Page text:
6 Ideas to Engage and Convince Indecisive Prospects


One of the biggest challenges sales organizations face is securing customers who aren’t ready to buy. Maybe they’re considering a competitor’s offer or having internal issues that are delaying their decision-making. Whatever the case for their indecision, your goal is to convince these prospective customers to eventually buy from you.

To accomplish this often elusive task, you need to be savvy about the way you follow-up and deal with prospective customers. Here are our top keys to guide you in this feat:

Set a Deadline

Some clients only make decisions if we set a deadline. It’s important to recognize early on that there are many reactive organizations out there. Come up with extra services, upgrades, and  more coaching. However, only if they can make a decision by a certain date. And it works. Just the fact that you are offering something that expires soon may well drive prospects into making a decision.

Multiple Touchpoints

Email is the easiest and quickest way to follow up with prospects, but don’t limit yourself to one form of communication. When following up, you can reach out with a phone call, through snail mail, or by sharing a video link. All of these give you a better chance of engaging prospective customers, increasing their likelihood of buying.

Building Prospect Trust

While the ultimate goal of following-up on your prospects is to close sales, your messaging to indecisive customers needs to exceed just selling. No prospect wants to constantly be barraged with messages that scream “buy my stuff.” What you should do instead is to use the follow-up as an opportunity to establish yourself as someone they can trust. When they are finally ready to make their buying decision, they will be more likely to buy from you since you already have an established relationship by then.

Follow-up Timeline

Set a follow-up timeline based on your typical sales cycle. Let’s say if the typical sales cycle is one month, perhaps you should follow-up with your indecisive customers twice per week for the next four weeks, once per week for the following two weeks, and then monthly for the next 12 months.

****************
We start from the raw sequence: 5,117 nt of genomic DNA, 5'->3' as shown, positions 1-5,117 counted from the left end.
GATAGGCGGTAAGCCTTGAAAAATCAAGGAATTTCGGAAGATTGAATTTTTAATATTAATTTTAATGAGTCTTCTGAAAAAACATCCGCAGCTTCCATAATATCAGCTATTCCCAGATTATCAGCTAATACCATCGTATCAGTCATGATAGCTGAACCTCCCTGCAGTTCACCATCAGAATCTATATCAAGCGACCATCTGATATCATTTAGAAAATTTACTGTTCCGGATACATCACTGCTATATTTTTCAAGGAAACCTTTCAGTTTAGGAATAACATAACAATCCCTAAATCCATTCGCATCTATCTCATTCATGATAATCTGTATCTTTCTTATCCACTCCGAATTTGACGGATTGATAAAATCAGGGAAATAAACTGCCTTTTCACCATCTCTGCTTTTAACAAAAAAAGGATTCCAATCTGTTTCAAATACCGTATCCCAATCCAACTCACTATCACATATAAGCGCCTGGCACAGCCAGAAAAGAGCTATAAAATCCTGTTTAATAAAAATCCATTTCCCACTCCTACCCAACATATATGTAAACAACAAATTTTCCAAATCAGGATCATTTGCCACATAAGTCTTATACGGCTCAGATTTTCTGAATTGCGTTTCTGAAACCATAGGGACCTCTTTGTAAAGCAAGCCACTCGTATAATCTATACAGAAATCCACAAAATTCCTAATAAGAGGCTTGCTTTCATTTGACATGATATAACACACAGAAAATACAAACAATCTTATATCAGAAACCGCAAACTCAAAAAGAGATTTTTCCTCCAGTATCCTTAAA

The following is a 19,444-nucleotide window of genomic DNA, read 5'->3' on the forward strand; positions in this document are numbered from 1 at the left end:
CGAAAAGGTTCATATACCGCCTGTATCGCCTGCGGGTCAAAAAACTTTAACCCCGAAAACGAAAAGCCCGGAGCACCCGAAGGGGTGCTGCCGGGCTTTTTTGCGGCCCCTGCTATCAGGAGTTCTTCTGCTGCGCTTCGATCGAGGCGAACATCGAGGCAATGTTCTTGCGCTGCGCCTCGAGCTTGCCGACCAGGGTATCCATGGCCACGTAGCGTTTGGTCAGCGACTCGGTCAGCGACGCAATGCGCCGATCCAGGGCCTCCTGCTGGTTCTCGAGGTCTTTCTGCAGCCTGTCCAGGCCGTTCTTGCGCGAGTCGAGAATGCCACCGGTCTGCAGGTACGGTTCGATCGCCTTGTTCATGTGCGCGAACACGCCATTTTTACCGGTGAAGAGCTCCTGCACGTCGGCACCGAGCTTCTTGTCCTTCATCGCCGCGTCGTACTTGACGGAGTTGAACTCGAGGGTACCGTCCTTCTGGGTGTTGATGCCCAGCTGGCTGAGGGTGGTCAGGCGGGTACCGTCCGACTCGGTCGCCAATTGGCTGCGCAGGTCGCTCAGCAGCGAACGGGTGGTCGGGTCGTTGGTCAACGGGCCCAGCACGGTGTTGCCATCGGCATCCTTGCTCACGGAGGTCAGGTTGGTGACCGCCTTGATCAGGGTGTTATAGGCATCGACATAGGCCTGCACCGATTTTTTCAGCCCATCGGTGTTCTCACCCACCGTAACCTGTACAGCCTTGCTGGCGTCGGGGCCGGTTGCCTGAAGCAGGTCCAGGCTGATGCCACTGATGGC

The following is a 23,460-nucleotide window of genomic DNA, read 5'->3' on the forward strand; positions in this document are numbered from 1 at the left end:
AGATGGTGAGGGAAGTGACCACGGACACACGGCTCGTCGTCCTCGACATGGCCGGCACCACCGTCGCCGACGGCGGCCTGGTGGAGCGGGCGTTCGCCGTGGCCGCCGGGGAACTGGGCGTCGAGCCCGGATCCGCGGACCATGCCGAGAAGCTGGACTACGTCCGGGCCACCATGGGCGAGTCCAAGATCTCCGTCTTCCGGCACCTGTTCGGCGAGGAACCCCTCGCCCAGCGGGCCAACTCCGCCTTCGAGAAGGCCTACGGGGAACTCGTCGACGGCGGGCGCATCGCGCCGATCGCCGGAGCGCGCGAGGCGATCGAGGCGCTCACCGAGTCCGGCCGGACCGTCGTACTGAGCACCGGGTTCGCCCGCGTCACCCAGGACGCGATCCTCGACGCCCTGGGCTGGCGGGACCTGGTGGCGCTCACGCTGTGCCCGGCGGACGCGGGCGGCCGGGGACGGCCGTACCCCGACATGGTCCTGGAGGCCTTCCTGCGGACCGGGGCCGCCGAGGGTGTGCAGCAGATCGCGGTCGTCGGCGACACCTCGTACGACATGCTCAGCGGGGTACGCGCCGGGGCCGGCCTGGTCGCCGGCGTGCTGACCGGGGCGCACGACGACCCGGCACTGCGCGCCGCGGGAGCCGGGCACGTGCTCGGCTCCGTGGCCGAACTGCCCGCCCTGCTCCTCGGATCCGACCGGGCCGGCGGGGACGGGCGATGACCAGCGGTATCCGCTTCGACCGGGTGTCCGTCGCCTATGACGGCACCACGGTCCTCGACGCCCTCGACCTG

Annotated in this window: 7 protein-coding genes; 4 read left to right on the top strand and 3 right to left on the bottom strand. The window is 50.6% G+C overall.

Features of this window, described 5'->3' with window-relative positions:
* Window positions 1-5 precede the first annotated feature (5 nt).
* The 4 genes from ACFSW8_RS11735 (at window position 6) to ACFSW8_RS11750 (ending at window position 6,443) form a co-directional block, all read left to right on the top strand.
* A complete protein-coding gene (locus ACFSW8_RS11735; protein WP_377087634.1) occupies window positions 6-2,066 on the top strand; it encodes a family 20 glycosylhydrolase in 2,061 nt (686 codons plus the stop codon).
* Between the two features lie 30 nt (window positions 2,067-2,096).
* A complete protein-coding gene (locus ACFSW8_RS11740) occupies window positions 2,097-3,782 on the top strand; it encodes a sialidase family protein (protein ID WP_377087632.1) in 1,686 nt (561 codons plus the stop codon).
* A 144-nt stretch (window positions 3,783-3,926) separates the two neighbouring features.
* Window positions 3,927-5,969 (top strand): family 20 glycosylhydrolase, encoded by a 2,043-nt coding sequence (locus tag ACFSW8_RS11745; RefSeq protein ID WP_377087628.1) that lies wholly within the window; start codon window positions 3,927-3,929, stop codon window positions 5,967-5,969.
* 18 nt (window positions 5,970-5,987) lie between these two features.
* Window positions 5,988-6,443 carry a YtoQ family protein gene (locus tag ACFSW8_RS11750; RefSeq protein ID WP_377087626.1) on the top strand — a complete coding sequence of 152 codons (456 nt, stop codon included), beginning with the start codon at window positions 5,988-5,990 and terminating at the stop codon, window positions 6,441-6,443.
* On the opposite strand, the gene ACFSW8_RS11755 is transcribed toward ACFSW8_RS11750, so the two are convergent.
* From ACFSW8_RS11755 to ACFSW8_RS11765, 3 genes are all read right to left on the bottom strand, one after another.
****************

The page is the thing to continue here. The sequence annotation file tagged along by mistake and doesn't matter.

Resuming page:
Most importantly, don’t give up. You’ll be surprised how effective reaching out to a prospect six months after your initial contact can be. Most importantly, because your competitors will rarely follow-up with indecisive customers for that long, you’ll often be able to close sales without any competitive pressure.

Follow-up System

It’s important to establish a system, particularly with follow-up sequences that last many months or even years. Without systems in place, it’s too easy for someone to drop the ball and for necessary follow-ups not to get done. This can range from simple follow-up alerts in your CRM system to hiring a marketing manager whose sole focus is helping sales staff secure more sales from follow-ups.

Reassure Nervous Customers

When you feel any indecisiveness in your customers about the longevity, quality, the material used, mention to them examples of the products, maybe a sample product, or talk about comparable or very much alike projects and build a trust base with them. This will counter the indecisiveness from moving in.

Set Realistic Expectations

Customers will always have very high expectations for the product or service they are paying for. It can be in terms of timeline or budget. It’s really essential to set expectations right with the customers right from the start and keep it honest with them.


In today’s competitive business world, it’s all too common for buyers to delay making a decision. Those firms that can leverage this fact via effective follow-up will dominate their markets. Remember the old adage — you can’t improve what you don’t measure. Measure the effectiveness of your follow-up campaigns. Determine what’s working and do more of it. Likewise, fix or refrain from continuing the efforts that aren’t yielding results.